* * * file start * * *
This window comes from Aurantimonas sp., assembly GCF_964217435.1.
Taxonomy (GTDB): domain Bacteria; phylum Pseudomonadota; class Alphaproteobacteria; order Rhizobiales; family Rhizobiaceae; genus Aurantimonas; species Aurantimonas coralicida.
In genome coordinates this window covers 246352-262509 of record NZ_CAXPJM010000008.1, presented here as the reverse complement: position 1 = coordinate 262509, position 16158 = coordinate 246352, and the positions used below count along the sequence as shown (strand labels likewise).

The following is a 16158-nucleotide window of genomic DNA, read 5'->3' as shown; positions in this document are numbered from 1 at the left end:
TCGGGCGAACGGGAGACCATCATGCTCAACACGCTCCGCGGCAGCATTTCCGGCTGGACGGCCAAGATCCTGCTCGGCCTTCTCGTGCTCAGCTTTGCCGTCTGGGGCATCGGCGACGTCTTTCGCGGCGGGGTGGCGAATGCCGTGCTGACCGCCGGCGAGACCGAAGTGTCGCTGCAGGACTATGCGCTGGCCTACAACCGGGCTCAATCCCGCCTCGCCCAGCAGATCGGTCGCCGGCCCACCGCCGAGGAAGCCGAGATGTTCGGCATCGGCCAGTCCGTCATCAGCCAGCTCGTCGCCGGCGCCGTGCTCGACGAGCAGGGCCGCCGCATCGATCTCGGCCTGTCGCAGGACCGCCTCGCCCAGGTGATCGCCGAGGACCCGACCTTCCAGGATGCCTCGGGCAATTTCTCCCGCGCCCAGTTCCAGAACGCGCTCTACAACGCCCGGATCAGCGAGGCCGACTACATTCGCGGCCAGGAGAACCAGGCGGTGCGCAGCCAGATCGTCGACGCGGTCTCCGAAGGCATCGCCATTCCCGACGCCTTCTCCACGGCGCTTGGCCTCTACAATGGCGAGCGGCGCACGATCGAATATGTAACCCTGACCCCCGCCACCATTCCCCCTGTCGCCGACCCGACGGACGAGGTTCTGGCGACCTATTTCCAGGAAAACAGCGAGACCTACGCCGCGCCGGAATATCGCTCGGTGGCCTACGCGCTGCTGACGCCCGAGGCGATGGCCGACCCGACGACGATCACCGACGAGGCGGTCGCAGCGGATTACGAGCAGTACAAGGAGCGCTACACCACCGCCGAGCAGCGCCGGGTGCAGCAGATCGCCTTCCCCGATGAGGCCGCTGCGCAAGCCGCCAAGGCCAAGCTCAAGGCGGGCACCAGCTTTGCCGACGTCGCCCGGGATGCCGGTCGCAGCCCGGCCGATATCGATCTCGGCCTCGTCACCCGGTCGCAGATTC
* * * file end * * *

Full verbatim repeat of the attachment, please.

This window comes from Aurantimonas sp., assembly GCF_964217435.1.
Taxonomy (GTDB): domain Bacteria; phylum Pseudomonadota; class Alphaproteobacteria; order Rhizobiales; family Rhizobiaceae; genus Aurantimonas; species Aurantimonas coralicida.
In genome coordinates this window covers 246352-262509 of record NZ_CAXPJM010000008.1, presented here as the reverse complement: position 1 = coordinate 262509, position 16158 = coordinate 246352, and the positions used below count along the sequence as shown (strand labels likewise).

The following is a 16158-nucleotide window of genomic DNA, read 5'->3' as shown; positions in this document are numbered from 1 at the left end:
TCGGGCGAACGGGAGACCATCATGCTCAACACGCTCCGCGGCAGCATTTCCGGCTGGACGGCCAAGATCCTGCTCGGCCTTCTCGTGCTCAGCTTTGCCGTCTGGGGCATCGGCGACGTCTTTCGCGGCGGGGTGGCGAATGCCGTGCTGACCGCCGGCGAGACCGAAGTGTCGCTGCAGGACTATGCGCTGGCCTACAACCGGGCTCAATCCCGCCTCGCCCAGCAGATCGGTCGCCGGCCCACCGCCGAGGAAGCCGAGATGTTCGGCATCGGCCAGTCCGTCATCAGCCAGCTCGTCGCCGGCGCCGTGCTCGACGAGCAGGGCCGCCGCATCGATCTCGGCCTGTCGCAGGACCGCCTCGCCCAGGTGATCGCCGAGGACCCGACCTTCCAGGATGCCTCGGGCAATTTCTCCCGCGCCCAGTTCCAGAACGCGCTCTACAACGCCCGGATCAGCGAGGCCGACTACATTCGCGGCCAGGAGAACCAGGCGGTGCGCAGCCAGATCGTCGACGCGGTCTCCGAAGGCATCGCCATTCCCGACGCCTTCTCCACGGCGCTTGGCCTCTACAATGGCGAGCGGCGCACGATCGAATATGTAACCCTGACCCCCGCCACCATTCCCCCTGTCGCCGACCCGACGGACGAGGTTCTGGCGACCTATTTCCAGGAAAACAGCGAGACCTACGCCGCGCCGGAATATCGCTCGGTGGCCTACGCGCTGCTGACGCCCGAGGCGATGGCCGACCCGACGACGATCACCGACGAGGCGGTCGCAGCGGATTACGAGCAGTACAAGGAGCGCTACACCACCGCCGAGCAGCGCCGGGTGCAGCAGATCGCCTTCCCCGATGAGGCCGCTGCGCAAGCCGCCAAGGCCAAGCTCAAGGCGGGCACCAGCTTTGCCGACGTCGCCCGGGATGCCGGTCGCAGCCCGGCCGATATCGATCTCGGCCTCGTCACCCGGTCGCAGATTC